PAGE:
Fifteen years ago, a Muslim scholar, a Christian priest and a Jewish philanthropist came together in London to create Three Faiths Forum (3FF), a platform for community leaders to engage with one another and break down barriers. But today, some of the most valuable work the charity undertakes is in schools, ensuring that tensions between faith communities don’t trickle down to the next generation.
Often this will simply be making sure that children of different faiths have an opportunity to meet one another or addressing a lack of knowledge about other religions; occasionally more severe problems occur. “We’re contacted by RE teachers to help when there’s been anti-Jewish, -Muslim or -Christian sentiment,” says Debbie Danon, the charity’s education manager.
Deputy director Rachel Heilbron speaks of one particularly serious case they became involved with last year. A teacher discussing the features of a church with a group of 14-year-old students at a non-denominational school in London mentioned synagogues. Some of the students complained they didn’t want to learn about “Jew stuff”. They said that Jews were dirty and smelly and that they kept money under their hats. As the situation escalated, some of the children began banging on the tables, chanting: “Kill the Jews, kill the Jews.”
One teacher at the school was worried the shocking incident had not been adequately dealt with, and that staff had tried to ignore it, hoping it would disappear by itself. “These are problems for everyone and they’re not prioritised,” Danon explains. “Senior management pushes it to the backburner and it’s seen as the responsibility of the RE teacher to sort out.” But a report into the effectiveness of religious education presented by researchers at the University of Glasgow this year found that RE teachers felt under-confident, under-valued and under increasing pressure to “teach to the test” at the expense of tackling real faith issues.
One solution the charity has found is to link schools together, enabling pupils of different faiths to meet and exchange information about one another – an opportunity they might not otherwise have. At a linking event between La Sainte Union and Islamia schools this month, part of 3FF’s 15th birthday celebrations, Catholic and Muslim children told me they kept in touch with each other in between sessions. “Every school should do this,” one said.
During another event at Ayesha Community Education in north London, 16-year-old Mariam Rafi said: “I’ve come across people who say, ‘You’re Muslim, you’re Afghan, you must be a terrorist’ and it’s just reassuring finding out that most people are open-minded … I’m excited to get together with people of other faiths, to let them know that we want to be friends.”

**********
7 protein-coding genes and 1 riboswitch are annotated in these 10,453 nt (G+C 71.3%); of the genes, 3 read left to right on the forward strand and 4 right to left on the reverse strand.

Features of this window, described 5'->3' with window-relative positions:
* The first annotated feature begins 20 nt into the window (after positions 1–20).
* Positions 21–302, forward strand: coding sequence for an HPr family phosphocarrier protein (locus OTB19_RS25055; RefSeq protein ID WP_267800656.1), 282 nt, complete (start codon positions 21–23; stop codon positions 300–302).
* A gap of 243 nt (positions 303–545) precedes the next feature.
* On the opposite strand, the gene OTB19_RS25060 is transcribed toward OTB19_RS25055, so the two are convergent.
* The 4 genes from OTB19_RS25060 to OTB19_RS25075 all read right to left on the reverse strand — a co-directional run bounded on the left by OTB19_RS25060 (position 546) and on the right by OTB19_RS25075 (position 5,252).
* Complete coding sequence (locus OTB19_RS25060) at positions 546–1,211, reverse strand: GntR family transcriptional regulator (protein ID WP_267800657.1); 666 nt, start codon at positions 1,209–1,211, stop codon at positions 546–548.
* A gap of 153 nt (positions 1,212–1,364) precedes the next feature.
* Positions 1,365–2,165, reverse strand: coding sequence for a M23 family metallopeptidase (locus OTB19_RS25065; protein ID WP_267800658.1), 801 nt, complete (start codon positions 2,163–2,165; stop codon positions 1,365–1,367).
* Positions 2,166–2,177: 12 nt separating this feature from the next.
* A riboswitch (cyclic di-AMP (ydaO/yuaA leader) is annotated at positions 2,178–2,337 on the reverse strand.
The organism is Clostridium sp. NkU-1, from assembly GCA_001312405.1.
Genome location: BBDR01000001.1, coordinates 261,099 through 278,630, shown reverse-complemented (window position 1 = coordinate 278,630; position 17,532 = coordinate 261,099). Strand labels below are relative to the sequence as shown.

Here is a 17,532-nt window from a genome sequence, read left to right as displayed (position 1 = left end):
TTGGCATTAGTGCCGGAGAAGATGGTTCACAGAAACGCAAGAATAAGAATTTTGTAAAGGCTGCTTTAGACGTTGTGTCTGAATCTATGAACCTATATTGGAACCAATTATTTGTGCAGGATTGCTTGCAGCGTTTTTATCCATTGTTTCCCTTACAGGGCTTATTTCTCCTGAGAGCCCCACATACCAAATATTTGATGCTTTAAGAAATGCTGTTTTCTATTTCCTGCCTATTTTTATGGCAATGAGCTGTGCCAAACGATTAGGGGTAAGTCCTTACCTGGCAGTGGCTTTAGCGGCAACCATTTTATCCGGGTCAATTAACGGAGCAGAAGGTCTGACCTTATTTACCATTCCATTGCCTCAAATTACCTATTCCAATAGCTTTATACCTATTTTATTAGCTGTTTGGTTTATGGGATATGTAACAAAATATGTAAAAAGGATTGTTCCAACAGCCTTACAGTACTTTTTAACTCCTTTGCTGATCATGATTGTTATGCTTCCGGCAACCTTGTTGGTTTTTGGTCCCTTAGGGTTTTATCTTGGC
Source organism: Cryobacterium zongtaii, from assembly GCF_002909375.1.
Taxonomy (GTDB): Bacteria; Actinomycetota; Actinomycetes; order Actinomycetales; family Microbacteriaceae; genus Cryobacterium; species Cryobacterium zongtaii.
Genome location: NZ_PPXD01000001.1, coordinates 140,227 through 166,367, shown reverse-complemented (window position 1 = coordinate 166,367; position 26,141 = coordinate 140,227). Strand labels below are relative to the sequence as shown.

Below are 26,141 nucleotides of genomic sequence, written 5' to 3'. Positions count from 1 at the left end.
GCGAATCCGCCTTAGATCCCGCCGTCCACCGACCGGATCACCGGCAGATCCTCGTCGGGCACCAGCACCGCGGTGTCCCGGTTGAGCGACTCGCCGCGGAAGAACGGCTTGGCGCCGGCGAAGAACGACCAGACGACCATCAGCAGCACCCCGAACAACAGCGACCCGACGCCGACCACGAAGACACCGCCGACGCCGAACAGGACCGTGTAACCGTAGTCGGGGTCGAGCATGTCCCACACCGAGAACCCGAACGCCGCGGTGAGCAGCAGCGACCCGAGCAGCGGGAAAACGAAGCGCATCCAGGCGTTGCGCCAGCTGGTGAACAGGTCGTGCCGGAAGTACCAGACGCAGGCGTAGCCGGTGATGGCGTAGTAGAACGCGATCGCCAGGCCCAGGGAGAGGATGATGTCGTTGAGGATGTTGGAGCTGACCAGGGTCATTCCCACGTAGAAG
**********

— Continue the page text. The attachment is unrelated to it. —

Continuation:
A key problem, says Danon, is that faith schools often don’t have the staff to teach about other faiths. Textbooks used to teach RE are sometimes out of date and don’t really get to the root of the problem – “you can’t ask a book questions”, as one student put it. But faith schools at least provide an encouraging environment for children to explore and express their religion. Elsewhere, Danon has come across children who wouldn’t even own up to being religious until 3FF came along. “They never felt safe enough,” she says. “In schools where students are all from different backgrounds and beliefs, they don’t interact intentionally about what they believe, and if they do it turns into an argument.”
While 9/11 pushed the issue of interfaith relations up the agenda, many of the children the charity works with are too young to know or understand what happened that day. Nonetheless, the community tensions are evident. 3FF runs a session called “The Art of Asking” where children are encouraged to ask anything they want about other faiths. “Why do Christians think they’re superior to everyone else?”, “Why do Muslims fast before they bomb people?” and “Why are Jews always trying to conquer Muslims?” are all questions that have come up.
The charity’s emphasis is on the value of dialogue, as opposed to debate. Debate implies that one side is right and the other wrong. In contrast, teaching children to have an open dialogue with one another means they can understand and respect each other’s beliefs while maintaining their own values. They discover a more sensitive, thoughtful and positive vocabulary to discuss these issues with.
While talking at the linking event, the headmistresses of La Sainte Union and Islamia schools agreed that the value of 3FF’s work lay in its acknowledgement of both our similarities and our differences; allowing children of different faiths to recognise their similarities without losing their own tradition.
As Danon puts it: “It’s about showing them that they’re similar, not telling them they’re all the same.”
By Jessica Abrahams. Originally published in The Guardian, 13 June 2012. View here.